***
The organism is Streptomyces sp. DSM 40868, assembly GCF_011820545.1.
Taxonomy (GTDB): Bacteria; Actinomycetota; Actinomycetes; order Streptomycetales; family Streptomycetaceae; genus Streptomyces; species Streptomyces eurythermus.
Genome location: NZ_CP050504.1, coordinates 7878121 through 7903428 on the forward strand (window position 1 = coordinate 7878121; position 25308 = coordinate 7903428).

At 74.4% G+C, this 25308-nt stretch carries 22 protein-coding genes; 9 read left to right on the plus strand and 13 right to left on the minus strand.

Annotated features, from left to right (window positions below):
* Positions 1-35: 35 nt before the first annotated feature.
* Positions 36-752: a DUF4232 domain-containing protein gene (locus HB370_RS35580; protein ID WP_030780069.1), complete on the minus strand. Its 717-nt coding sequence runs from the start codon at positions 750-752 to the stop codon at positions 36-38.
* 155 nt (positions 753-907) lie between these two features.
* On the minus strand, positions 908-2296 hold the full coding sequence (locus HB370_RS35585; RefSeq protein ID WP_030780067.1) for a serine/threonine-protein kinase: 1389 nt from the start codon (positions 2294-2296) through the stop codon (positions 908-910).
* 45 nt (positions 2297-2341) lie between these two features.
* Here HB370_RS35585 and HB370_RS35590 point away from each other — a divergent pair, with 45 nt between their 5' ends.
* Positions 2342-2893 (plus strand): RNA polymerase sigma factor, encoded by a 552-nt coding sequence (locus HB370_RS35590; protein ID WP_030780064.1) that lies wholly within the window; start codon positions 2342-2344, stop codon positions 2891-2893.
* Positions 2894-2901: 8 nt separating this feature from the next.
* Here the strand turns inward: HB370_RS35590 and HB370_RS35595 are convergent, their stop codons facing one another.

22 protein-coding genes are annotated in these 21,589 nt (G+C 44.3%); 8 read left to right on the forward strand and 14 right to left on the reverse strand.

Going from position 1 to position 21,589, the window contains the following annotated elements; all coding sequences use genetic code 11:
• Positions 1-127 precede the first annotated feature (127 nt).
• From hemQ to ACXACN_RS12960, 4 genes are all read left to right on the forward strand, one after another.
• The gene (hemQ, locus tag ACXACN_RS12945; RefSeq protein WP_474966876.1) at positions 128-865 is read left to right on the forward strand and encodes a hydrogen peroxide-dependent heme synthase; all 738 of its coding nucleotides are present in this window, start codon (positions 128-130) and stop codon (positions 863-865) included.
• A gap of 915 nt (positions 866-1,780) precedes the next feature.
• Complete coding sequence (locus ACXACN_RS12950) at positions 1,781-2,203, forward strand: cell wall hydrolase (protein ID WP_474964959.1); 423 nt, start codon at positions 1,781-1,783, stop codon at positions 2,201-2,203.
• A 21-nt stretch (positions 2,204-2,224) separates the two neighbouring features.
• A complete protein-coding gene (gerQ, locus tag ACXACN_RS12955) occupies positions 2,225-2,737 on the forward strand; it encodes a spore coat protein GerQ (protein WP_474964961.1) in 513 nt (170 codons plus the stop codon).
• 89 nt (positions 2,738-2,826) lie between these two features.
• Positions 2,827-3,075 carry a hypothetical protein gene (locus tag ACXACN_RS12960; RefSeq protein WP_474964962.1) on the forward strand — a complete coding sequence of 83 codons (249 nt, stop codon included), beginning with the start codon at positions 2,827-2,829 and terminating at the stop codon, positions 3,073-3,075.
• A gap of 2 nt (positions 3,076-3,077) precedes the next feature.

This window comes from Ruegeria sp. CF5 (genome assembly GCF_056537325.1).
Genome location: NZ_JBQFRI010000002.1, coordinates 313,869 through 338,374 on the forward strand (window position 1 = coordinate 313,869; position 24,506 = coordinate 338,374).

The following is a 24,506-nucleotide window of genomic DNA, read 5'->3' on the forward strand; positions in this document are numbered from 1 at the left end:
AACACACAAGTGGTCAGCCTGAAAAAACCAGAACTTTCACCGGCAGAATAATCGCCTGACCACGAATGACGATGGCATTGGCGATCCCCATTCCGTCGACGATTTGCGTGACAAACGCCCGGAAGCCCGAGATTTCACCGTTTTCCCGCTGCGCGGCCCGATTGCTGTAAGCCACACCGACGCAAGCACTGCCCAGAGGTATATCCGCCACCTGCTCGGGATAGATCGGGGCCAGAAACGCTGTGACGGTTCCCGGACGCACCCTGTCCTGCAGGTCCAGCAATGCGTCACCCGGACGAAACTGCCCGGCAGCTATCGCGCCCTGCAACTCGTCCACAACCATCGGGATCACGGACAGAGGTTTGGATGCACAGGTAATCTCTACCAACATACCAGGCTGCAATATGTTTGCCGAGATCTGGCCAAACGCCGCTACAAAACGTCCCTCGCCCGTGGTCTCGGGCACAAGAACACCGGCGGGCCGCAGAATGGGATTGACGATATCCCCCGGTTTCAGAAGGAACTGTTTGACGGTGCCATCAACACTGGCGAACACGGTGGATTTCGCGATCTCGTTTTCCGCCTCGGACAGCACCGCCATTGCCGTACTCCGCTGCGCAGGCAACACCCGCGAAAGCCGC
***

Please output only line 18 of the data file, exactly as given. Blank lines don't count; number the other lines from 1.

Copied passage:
• From hemQ to ACXACN_RS12960, 4 genes are all read left to right on the forward strand, one after another.